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Youthful Stowaway Admits Guilt

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Jonathan Eagel, the name under which he was arrested as a stowaway, became Herbert G. Dorsey III when Dorsey, 18, appeared before Federal Judge J. Frank McLaughlin yesterday afternoon.

Before entering a plea of guilty to the stowaway charge, the youth assured Judge McLaughlin his true name is Dorsey.

He was taken into custody by Federal agents when the freighter M.M. Dant docked here yesterday morning from San Francisco. Asked by the judge why he stowed away, Dorsey replied after some hesitation:

"It’s a long story."

"You tell it to the probation officer and I’ll study it before you are sentenced," Judge McLaughlin said.

Sentence was deferred without date.

A spokesman for the Federal Bureau of Investigation reported Dorsey’s version of his misadventures to the court, saying the youth told him he gave a fictitious name because he didn’t want to embarrass his father.

The youth comes from Ojai, California, where he recently graduated from high school.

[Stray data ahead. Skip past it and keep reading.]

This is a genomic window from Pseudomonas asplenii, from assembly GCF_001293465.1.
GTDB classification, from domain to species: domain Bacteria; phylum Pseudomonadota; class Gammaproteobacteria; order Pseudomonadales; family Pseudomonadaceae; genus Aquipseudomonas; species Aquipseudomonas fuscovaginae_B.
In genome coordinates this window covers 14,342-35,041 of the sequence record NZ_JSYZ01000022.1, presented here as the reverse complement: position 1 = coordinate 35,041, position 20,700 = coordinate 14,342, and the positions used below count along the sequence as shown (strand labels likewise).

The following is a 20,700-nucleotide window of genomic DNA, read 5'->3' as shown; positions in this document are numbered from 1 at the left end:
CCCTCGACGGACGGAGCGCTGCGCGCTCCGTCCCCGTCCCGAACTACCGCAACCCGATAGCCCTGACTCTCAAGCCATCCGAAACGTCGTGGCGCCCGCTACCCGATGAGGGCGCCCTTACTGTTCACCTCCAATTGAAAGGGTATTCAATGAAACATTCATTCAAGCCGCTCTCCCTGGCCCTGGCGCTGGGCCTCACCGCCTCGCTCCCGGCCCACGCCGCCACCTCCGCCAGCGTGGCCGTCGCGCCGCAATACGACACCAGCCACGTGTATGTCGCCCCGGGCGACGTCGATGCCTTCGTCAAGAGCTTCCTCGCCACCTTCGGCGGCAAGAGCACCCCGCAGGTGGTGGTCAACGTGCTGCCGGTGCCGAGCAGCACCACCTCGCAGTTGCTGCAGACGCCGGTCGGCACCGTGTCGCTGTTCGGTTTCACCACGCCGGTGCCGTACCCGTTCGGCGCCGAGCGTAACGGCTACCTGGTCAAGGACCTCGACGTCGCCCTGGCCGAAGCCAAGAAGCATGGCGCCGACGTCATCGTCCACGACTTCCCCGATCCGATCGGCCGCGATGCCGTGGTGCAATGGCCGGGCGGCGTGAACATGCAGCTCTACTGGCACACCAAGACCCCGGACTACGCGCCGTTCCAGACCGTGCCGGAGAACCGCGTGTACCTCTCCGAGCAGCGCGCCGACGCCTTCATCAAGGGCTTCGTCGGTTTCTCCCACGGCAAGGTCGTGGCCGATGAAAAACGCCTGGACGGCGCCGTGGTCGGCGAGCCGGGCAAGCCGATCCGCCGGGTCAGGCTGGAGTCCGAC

Dorsey was discovered aboard ship when the freighter was about 50 miles out. He surrendered to the captain.

At first he said he planned to go to Tahiti, but later admitted he knew the ship was Honolulu-bound and that he wanted to stay here, the agent said.

Dorsey told the court he got on the ship by jumping off the dock into the bay and being helped aboard by longshoremen.

The case was presented in court by Charles B. Dwight III, assistant U.S. attorney.

"Back in the Day," appearing every Sunday, takes a look at articles that ran on this date in history in the Honolulu Star-Bulletin. The items appear verbatim, so don’t blame us today for yesteryear’s bad grammar.
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